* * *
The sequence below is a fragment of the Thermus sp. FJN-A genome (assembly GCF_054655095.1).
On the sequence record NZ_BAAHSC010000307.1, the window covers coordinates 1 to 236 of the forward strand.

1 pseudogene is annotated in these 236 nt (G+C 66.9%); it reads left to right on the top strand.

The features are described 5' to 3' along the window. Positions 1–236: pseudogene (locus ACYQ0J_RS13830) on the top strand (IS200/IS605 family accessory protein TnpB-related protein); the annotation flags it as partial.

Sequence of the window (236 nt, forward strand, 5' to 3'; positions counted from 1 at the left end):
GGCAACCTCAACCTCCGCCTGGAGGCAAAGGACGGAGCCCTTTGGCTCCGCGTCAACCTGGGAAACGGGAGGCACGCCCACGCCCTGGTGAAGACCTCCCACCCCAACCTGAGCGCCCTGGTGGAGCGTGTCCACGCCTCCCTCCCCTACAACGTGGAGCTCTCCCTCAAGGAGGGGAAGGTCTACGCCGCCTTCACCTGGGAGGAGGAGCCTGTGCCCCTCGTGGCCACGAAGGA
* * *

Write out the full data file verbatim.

The sequence below is a fragment of the Thermus sp. FJN-A genome (assembly GCF_054655095.1).
On the sequence record NZ_BAAHSC010000307.1, the window covers coordinates 1 to 236 of the forward strand.

1 pseudogene is annotated in these 236 nt (G+C 66.9%); it reads left to right on the top strand.

The features are described 5' to 3' along the window. Positions 1–236: pseudogene (locus ACYQ0J_RS13830) on the top strand (IS200/IS605 family accessory protein TnpB-related protein); the annotation flags it as partial.

Sequence of the window (236 nt, forward strand, 5' to 3'; positions counted from 1 at the left end):
GGCAACCTCAACCTCCGCCTGGAGGCAAAGGACGGAGCCCTTTGGCTCCGCGTCAACCTGGGAAACGGGAGGCACGCCCACGCCCTGGTGAAGACCTCCCACCCCAACCTGAGCGCCCTGGTGGAGCGTGTCCACGCCTCCCTCCCCTACAACGTGGAGCTCTCCCTCAAGGAGGGGAAGGTCTACGCCGCCTTCACCTGGGAGGAGGAGCCTGTGCCCCTCGTGGCCACGAAGGA